News - Kia
Kia design matures
Eye-catching design of previous-generation Kias to make way for sporty, mature look
9 Mar 2017
KIA is adopting a more mature design aesthetic for its next-generation of models after establishing a fresh corporate identity and transforming the brand under former design director and now Kia Motors president and chief design officer Peter Schreyer.
Discussing the look of the recently launched third-generation Rio light hatch, Kia Motors Europe chief designer Gregory Guillaume said the company had decided to take a more “mature” approach to design after taking a bold step forward with the 2010 Sportage and 2011 Optima.
“The consensus was, (with) this generation Rio, to take it in a slightly more mature direction. It goes a little bit with our strategy at the moment, similar with Picanto, to try to give as much as we can to the customer for the segment he is in, to give him the feeling that he is getting a bigger car, a car from the segment above,” Mr Guillaume told Australian journalists in Geneva this week.
“So that’s why we went for this kind of proportion, because Rio before had a very cab-forward … very expressive design.
Left: Kia Motors Europe chief designer Gregory Guillaume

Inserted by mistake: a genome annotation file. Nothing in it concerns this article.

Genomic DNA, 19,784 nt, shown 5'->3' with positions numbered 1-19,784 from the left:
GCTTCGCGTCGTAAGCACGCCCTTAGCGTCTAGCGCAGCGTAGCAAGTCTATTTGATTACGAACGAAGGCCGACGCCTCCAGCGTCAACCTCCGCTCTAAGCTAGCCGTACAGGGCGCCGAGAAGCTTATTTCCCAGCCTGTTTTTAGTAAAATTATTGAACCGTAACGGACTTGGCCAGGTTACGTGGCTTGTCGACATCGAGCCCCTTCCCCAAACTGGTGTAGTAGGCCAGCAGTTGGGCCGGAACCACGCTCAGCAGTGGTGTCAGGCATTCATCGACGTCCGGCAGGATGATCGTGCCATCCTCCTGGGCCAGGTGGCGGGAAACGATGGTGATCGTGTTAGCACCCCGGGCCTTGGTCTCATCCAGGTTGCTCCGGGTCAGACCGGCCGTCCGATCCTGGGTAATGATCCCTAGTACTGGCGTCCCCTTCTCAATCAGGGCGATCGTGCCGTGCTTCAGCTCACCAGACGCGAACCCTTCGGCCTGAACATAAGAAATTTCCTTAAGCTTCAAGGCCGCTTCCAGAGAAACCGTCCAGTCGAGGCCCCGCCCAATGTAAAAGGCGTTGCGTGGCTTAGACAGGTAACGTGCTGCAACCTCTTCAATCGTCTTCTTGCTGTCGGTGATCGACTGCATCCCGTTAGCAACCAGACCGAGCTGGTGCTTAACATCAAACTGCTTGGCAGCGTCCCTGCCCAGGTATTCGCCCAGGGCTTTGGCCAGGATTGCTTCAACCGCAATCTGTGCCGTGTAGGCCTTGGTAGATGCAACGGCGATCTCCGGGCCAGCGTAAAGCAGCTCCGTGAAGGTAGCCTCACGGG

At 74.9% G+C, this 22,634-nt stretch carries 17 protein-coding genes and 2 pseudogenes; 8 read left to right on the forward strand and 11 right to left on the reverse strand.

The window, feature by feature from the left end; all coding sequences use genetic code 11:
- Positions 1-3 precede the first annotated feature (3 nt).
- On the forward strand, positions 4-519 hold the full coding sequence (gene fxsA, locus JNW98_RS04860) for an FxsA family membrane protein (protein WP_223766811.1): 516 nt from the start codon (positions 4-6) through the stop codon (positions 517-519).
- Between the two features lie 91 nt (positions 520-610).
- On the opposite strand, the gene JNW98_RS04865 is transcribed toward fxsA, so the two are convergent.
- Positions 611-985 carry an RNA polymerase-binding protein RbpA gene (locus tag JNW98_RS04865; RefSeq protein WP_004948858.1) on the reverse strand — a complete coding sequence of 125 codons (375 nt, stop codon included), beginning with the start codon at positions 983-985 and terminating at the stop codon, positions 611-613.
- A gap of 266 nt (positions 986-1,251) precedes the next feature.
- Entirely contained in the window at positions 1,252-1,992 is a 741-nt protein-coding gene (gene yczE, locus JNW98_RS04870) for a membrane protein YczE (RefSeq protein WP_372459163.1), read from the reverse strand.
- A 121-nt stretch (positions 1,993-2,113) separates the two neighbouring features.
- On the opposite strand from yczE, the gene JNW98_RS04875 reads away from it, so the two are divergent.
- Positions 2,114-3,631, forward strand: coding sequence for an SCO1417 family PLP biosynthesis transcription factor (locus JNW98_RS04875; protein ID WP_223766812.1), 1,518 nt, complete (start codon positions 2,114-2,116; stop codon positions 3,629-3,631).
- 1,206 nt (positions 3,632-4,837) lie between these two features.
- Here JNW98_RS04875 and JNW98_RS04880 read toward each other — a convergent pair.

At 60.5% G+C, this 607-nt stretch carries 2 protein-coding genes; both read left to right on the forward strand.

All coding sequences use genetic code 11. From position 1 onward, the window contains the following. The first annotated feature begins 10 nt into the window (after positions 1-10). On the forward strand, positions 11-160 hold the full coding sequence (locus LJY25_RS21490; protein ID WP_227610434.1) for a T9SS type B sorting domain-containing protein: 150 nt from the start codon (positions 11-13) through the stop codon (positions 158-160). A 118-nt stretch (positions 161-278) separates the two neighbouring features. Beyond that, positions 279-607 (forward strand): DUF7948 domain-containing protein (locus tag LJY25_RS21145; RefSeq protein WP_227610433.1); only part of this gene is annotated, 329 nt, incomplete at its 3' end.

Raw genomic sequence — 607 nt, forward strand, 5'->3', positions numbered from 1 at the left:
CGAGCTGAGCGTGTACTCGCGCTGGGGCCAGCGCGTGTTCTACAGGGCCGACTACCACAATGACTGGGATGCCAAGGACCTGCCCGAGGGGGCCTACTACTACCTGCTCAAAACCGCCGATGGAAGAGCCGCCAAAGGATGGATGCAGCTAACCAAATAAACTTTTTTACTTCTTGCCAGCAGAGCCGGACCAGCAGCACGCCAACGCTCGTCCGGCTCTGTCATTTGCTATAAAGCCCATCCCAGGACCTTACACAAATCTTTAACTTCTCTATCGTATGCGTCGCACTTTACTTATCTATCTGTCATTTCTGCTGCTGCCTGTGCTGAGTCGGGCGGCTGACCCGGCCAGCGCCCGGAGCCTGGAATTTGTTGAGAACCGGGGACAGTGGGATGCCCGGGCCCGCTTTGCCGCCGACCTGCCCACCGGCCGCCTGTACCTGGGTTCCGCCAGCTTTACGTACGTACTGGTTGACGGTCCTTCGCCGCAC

“This one is more self-confident, it knows it is a good-looking car, that it is a good car, it doesn’t have to shout it. We played with more cabin at the back, longer hood. We tried to deliver on quality.”
Mr Guillaume said the next-generation version of the European-market Cee’d small car would feature a new design that also gives the car a more mature look and feel.
“There will be a big change with next Cee’d. Each car in each time in the line-up is playing a certain role where you are trying to develop the brand.
Different roles need to play at different times in the strategy,” he said.
“It is the big picture you have to have in mind. The next Cee’d is finished and I am very happy. I would say as well it is very sporty but in a more self-confident, mature way.” When asked if Kia could maintain the momentum of its sister brand Hyundai in terms of design, Mr Guillaume said Kia would not follow its path by introducing sporty or premium sub-brands.
“We never really think about Hyundai, to be honest. There is enough competition out there to be competing with the sister brand,” he said.
“I usually discover what they are doing the same time as you. I don’t get a sneak peek. I know the overall strategy and what they should be doing I know what I am supposed to be doing.
“I know that we have no goals for a sporty sub-brand, we have also no goals to do a premium sub-brand. We believe that Kia as a brand is elastic or flexible enough to be able to deliver a car like the Picanto, like the Stinger, like Sorento and it is actually more beneficial for the brand itself.”
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